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ICYMI: Yale University’s Annual Endowment Report Strengthens Support for Private Equity

Yale Endowment Update 2017: “The alternatives of absolute return, private equity, venture capital, natural resources, and real estate provide not only diversification benefits, but also abundant opportunities for astute managers to add value in the investment process. [Warren] Buffett notes that alternative assets often carry high fees, but net returns matter, not gross fees. The top performers clearly overcame the fee burden to post extraordinary results.”

Buyouts: Yale Rebuts Buffett, Defends Performance of Alternative Investments [Excerpts]

Yale’s endowment is making waves with its annual report, in which it defends the high fees of private equity because of what it says has been strong performance.

“The alternatives of absolute return, private equity, venture capital, natural resources, and real estate provide not only diversification benefits, but also abundant opportunities for astute managers to add value in the investment process. [Warren] Buffett notes that alternative assets often carry high fees, but net returns matter, not gross fees. The top performers clearly overcame the fee burden to post extraordinary results,” the report said.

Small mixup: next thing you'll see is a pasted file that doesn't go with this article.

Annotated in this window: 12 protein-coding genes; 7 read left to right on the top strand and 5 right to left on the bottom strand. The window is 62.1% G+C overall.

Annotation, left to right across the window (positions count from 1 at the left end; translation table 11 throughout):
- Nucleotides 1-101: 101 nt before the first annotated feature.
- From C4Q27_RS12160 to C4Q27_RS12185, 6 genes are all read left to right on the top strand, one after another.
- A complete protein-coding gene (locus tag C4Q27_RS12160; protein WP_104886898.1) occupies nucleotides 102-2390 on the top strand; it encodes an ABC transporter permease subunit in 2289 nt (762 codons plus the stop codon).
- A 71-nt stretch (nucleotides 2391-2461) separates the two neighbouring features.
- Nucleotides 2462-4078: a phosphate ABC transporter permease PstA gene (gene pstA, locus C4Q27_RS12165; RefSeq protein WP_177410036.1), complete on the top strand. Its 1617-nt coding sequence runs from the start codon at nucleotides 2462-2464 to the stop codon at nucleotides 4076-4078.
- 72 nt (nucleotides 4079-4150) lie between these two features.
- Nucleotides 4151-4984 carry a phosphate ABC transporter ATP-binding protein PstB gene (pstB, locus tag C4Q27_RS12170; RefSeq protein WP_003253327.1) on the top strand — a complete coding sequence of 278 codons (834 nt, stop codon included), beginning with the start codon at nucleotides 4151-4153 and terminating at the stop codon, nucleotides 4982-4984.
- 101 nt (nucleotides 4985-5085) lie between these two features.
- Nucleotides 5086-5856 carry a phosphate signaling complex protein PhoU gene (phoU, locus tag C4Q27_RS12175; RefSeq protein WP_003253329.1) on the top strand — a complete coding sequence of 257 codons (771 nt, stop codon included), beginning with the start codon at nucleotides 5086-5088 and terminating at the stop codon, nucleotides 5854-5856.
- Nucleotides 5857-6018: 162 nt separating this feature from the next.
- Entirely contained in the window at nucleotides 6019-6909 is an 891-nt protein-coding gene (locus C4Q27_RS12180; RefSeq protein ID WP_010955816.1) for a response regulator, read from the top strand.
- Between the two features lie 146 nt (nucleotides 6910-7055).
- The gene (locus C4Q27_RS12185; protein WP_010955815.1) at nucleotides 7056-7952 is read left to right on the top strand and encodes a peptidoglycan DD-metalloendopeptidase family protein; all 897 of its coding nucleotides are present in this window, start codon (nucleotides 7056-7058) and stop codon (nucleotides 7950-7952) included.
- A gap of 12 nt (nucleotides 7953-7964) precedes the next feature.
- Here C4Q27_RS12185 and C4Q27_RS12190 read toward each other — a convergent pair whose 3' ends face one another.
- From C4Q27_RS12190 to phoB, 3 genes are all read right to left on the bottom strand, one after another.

Over 20 years, the endowment’s leveraged buyouts portfolio earned 12.6 percent per annum, and the venture capital portfolio earned 106.3 percent per annum, the report said. Venture’s huge return is partially accountable to homeruns during the Internet bubble; its 20-year, time-weighted venture return is 25.5 percent, the report clarified in a footnote.

Yale is all-in on committing to private equity, intending over the long-term to allocate half of the endowment’s investment portfolio to leveraged buyouts, venture capital, real estate and natural resources. (Though in 2017 Yale’s investment committee reduced the target allocation to LBO to 14 percent from 15 percent.)

This has been a gradual shift over 30 years. In 1987, around 80 percent of the portfolio was committed to U.S. stocks and bonds, the report said. Today, target allocations to domestic marketable securities and cash stand at 11.5 percent, the report said.

“The heavy allocation to nontraditional asset classes stems from their return potential and diversifying power,” the report said. “The endowment’s long time horizon is well suited to exploit illiquid, less efficient markets such as real estate, natural resources, leveraged buyouts and venture capital.”

Over 20 years, Yale’s endowment produced a 12.1 percent return, beating the 7.5 percent return of the Wilshire 5000 stock index, the report said.